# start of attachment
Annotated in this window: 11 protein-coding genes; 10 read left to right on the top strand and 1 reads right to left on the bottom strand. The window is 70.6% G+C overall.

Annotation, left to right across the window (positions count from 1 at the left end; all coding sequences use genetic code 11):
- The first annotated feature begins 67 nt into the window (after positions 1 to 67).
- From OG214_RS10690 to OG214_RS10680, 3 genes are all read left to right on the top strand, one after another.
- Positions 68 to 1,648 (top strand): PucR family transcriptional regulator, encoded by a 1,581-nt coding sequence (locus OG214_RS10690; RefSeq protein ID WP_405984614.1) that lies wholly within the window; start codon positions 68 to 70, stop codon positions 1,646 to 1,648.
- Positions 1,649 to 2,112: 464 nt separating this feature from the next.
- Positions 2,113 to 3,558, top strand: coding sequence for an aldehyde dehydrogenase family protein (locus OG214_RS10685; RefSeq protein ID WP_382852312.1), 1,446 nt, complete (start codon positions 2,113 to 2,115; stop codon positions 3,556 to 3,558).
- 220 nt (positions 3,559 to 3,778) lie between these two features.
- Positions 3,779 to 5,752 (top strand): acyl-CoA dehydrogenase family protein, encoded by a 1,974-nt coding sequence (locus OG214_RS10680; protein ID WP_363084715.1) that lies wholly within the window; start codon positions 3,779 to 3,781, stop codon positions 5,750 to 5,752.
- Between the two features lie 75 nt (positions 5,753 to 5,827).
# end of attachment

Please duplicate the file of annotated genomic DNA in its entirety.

Annotated in this window: 11 protein-coding genes; 10 read left to right on the top strand and 1 reads right to left on the bottom strand. The window is 70.6% G+C overall.

Annotation, left to right across the window (positions count from 1 at the left end; all coding sequences use genetic code 11):
- The first annotated feature begins 67 nt into the window (after positions 1 to 67).
- From OG214_RS10690 to OG214_RS10680, 3 genes are all read left to right on the top strand, one after another.
- Positions 68 to 1,648 (top strand): PucR family transcriptional regulator, encoded by a 1,581-nt coding sequence (locus OG214_RS10690; RefSeq protein ID WP_405984614.1) that lies wholly within the window; start codon positions 68 to 70, stop codon positions 1,646 to 1,648.
- Positions 1,649 to 2,112: 464 nt separating this feature from the next.
- Positions 2,113 to 3,558, top strand: coding sequence for an aldehyde dehydrogenase family protein (locus OG214_RS10685; RefSeq protein ID WP_382852312.1), 1,446 nt, complete (start codon positions 2,113 to 2,115; stop codon positions 3,556 to 3,558).
- 220 nt (positions 3,559 to 3,778) lie between these two features.
- Positions 3,779 to 5,752 (top strand): acyl-CoA dehydrogenase family protein, encoded by a 1,974-nt coding sequence (locus OG214_RS10680; protein ID WP_363084715.1) that lies wholly within the window; start codon positions 3,779 to 3,781, stop codon positions 5,750 to 5,752.
- Between the two features lie 75 nt (positions 5,753 to 5,827).